A few days ago I was walking down the street on the kind of sunny day that puts smiles on the faces of normally cranky Bostonians. A young guy with a blond buzz cut in a jeep with the top down was at a stoplight with Jet Airliner--one of my favorite Steve Miller tunes--blaring on his radio.
I mouthed the words and looked up when I heard a honk. It was the guy in the Jeep, giving me a big grin and a thumbs up as the light changed and he roared off down Massachusetts Avenue.
My mind wandered, as it often does, and I started thinking about that song’s interesting history. It was written in 1973 by Paul Pena, a blind American blues singer of Cape Verdean descent, who recorded it that same year for what he hoped was going to be his commercial breakthrough album. But because of hassles with his label it wasn’t released until 2000. When a former member of Steve Miller's band who'd produced Pena's album played it for him, Miller decided to cover Jet Airliner for his '77 “Book of Dreams” LP. As the first single it climbed to number eight on the Billboard chart.
Pena was besieged by personal and health problems, and his album’s shelving left his career in tatters. His wife became terribly ill and he gave up performing to care for her, and when she died of kidney failure he basically withdrew from the world, distracting himself by fiddling for hours with a shortwave radio.
His passion for music was rekindled when he stumbled over a new and amazing sound, singers who could somehow produce two or even three tones at once. The broadcasts were in Russian, so he had no idea what he was listening to. He spent eight years trying to track down the source, and finally found someone who could explain that what he’d heard was “throat singing”—a tradition born in Tuva, a remote region of Mongolia. He bought some recordings and spent three years teaching himself the technique, and when The Throat Singers of Tuva came to San Francisco he went to the concert and met with the group afterward to sing for them.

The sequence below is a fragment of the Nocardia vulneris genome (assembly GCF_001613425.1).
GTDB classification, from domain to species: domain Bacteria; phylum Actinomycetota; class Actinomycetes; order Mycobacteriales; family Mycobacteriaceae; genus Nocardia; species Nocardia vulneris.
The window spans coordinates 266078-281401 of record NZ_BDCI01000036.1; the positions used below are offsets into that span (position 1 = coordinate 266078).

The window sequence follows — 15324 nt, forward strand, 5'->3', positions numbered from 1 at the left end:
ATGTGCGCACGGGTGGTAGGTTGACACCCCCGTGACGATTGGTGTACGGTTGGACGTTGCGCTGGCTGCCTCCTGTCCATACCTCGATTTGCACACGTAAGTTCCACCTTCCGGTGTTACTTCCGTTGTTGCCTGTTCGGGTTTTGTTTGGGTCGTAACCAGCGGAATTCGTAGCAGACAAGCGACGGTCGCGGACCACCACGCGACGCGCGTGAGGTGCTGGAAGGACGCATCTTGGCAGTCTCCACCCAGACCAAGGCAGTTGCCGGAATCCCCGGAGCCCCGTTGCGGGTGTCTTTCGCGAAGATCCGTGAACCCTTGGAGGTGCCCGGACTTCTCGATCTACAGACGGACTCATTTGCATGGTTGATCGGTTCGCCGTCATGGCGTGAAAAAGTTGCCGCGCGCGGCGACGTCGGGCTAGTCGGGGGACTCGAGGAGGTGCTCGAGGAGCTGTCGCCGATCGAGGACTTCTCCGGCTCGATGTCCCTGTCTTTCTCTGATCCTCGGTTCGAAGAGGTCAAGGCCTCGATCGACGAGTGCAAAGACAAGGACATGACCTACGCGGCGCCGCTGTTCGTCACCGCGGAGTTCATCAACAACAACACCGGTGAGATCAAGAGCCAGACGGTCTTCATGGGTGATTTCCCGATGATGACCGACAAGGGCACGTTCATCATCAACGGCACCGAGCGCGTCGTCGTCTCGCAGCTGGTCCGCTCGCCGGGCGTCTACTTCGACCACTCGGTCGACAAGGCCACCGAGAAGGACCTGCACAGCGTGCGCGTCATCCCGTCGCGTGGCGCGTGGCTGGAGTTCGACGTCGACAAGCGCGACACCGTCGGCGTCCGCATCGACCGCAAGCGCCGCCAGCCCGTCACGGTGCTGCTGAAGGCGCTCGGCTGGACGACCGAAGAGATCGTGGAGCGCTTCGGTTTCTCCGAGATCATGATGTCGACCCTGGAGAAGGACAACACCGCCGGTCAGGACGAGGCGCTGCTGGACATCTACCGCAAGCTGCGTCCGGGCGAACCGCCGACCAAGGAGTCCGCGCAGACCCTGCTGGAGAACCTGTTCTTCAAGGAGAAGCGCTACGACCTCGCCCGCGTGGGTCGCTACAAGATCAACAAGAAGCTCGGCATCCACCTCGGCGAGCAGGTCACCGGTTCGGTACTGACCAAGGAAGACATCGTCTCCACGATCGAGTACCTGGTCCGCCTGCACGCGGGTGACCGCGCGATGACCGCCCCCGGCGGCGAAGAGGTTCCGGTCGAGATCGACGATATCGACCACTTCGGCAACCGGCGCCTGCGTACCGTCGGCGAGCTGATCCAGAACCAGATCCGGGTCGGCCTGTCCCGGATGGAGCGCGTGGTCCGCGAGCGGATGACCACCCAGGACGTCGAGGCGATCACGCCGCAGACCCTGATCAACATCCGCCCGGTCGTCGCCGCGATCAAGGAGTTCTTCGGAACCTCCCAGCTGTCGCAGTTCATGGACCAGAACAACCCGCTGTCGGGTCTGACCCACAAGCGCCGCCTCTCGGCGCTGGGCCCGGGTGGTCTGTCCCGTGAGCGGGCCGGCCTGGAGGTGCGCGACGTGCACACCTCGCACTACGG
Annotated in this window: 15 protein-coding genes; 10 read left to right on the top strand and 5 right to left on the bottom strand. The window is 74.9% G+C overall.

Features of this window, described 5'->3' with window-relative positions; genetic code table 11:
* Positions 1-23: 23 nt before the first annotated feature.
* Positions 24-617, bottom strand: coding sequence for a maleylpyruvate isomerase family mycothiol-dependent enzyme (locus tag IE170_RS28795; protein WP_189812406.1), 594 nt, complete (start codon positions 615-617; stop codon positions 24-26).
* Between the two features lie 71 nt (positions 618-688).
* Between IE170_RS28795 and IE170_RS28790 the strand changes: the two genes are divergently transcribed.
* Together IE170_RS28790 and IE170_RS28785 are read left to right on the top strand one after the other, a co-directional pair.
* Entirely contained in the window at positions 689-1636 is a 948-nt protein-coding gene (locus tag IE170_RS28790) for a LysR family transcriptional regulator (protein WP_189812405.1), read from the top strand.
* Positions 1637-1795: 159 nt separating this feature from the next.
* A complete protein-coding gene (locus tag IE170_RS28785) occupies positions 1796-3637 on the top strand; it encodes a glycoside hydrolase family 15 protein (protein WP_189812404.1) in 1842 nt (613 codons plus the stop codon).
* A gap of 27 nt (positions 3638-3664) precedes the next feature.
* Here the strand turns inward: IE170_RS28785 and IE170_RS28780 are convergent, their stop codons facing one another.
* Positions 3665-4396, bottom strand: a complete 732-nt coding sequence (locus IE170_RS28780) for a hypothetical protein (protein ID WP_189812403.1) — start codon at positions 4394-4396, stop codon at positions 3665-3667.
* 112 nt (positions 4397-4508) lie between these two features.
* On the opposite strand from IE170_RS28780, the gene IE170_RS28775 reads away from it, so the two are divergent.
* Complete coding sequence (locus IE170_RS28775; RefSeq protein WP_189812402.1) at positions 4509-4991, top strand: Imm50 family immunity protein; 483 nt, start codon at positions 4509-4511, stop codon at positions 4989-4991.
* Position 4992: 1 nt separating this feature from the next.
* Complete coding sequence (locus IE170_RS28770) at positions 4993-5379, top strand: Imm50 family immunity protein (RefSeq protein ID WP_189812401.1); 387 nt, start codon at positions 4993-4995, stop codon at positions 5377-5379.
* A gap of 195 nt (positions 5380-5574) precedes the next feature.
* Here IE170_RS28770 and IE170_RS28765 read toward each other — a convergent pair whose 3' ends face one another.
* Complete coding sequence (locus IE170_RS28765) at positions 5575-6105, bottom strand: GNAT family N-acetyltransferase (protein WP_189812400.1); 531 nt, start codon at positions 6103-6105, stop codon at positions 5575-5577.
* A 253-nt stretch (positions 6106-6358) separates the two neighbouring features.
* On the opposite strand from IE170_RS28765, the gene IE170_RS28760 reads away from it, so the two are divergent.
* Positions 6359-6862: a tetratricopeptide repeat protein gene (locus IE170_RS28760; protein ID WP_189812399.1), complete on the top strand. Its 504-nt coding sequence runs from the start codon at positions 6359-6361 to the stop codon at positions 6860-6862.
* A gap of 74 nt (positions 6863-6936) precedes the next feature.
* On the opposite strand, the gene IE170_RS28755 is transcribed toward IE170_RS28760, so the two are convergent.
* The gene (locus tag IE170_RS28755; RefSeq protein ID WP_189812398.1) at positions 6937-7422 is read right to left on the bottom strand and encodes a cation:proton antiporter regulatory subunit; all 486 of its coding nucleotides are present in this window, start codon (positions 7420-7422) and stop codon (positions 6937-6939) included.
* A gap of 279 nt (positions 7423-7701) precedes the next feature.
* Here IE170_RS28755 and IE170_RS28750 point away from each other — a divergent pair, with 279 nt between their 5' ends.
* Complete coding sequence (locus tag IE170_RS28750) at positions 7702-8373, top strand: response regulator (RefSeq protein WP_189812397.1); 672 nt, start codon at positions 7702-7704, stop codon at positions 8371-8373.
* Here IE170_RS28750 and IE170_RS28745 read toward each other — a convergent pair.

This story, and the amazing events that followed, were captured in Genghis Blues, a film that won a 1999 Audience Choice Award at the Sundance Film Festival and was nominated for a 2000 Oscar for Best Documentary. His blues career got something of a bump from the film, but sadly he didn’t have much time to enjoy it; his health worsened and he died in 2005 of complications from diabetes and pancreatitis. This incarnation didn’t work out so well for Paul Pena.
It’s bittersweet to watch Genghis Blues now, with this sad, gentle, brilliant, grumpy, droll, rumpled shaggy dog of a man who just couldn't seem to catch a break, except for one moment of triumph that would have been too preposterous for a fictional film. The kind of moment that can happen only in real life.
Maybe no sound ever disappears completely; it just becomes too faint for human ears. Maybe the voice of Paul Pena, chasing the blues away by practicing throat singing in his cramped little room, is still out there somewhere…floating in the ether.